Keeping the Extended Family Involved
How to keep the extended family involved even when they don’t live here
By Aimee Roseborrough, owner of Bend Moms for Moms
Many of us are transplants to Bend (myself included, I’ve been here four glorious years). As a mother of two children, I like to keep our extended family as involved as possible in my kids’ lives. But since my children’s grandparents and extended family live throughout the United States, they can’t just pop around the corner for a quick visit, or to babysit for an afternoon.
There are, however, plenty of ways to stay in touch, and to keep your extended family part of your children’s lives.
Old School: Write Letters!
Even if your family is tech savvy, letters are an easy and fun form of communication. My children’s grandparents send cards for most holidays, and the kids love it. If your kids are too young to write letters back, have them make artwork to send extended family members—it is sure to be treasured.
Another great idea is to keep a photo album of extended family members. Soft sided photo albums are available so even the youngest member of your family can enjoy the photos. Extended family can periodically send pictures to add to the albums. Mail may be “old school,” but it provides real, tactile, treasured memories for children and extended relatives.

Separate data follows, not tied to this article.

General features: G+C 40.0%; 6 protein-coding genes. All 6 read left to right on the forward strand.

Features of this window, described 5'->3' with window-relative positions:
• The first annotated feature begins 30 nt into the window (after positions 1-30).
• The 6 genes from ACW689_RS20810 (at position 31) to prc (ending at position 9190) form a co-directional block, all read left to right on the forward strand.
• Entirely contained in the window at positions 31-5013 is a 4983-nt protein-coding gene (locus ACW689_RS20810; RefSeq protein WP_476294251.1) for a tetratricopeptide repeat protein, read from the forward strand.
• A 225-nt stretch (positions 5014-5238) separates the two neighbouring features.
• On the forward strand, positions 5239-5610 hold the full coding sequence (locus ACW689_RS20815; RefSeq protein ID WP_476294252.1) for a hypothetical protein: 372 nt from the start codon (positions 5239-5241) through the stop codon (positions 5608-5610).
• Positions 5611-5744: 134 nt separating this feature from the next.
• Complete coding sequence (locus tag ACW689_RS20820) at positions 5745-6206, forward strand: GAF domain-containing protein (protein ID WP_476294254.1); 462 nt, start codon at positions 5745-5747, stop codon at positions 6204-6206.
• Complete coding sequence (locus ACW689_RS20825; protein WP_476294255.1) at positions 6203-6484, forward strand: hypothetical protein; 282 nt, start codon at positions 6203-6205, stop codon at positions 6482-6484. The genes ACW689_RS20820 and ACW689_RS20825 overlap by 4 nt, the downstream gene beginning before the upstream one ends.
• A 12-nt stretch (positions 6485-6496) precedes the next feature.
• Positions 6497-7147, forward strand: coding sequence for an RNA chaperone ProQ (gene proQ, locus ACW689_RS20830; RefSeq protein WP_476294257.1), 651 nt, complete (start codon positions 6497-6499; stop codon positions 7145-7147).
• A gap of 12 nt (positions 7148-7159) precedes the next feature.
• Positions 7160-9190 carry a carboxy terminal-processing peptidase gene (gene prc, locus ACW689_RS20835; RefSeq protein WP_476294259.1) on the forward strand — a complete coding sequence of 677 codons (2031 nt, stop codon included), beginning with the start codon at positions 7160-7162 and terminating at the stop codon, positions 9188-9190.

21st Century Communication
For tech-savvy relatives, Skype, Facetime and Google Hangouts are great options. Skype allows free video calls from computer to computer, and is downloadable for free, at Skype.com. Both parties will need to download and install the software on their laptop or mobile device, but it allows real-time interaction—and all the joy that facial expressions and tone of voice add to a conversation. If you have relatives overseas, Skype also provides low cost phone calls through your computer.
Facetime is an Apple product that allows video calls from any Apple device to any other Apple device. For instance, you can call from an iPhone to a Mac or an iPad to an iPhone, etc. Google offers a similar service called Google Hangouts. Even though this services have been around for years, they still feel as futuristic as Star Trek.
We’ve found text messaging or emailing video messages to relatives to be a great way to send immediate “thank you’s.” It’s so nice for relatives to see and hear the children enjoying their presents—and a way to wash away some of those geographic differences and create an immediacy. Once your child is old enough to write, texting can be fun. My 7-year-old loves to text with her grandparents from my phone and especially to add emoticons!
Finally, the most expensive and time intensive option is, of course, a visit. Fortunately, we live in an inviting and fun place to visit. Although the Redmond airport is small, it is convenient and has many flight options. There are daily flights from Denver, Salt Lake City, Los Angeles, San Francisco, Seattle and Portland. Relatives can get here from just about anywhere within one or two stops. But as exciting as mountain excursions and river trips can be, one recommendation is to make sure to integrate visiting relatives into daily life: Let grandma and grandpa walk your young one to school. It helps make these visits seem not so much like vacations, but part of normal life. And, if they come visit and love Bend, there’s always the chance they’ll move out here!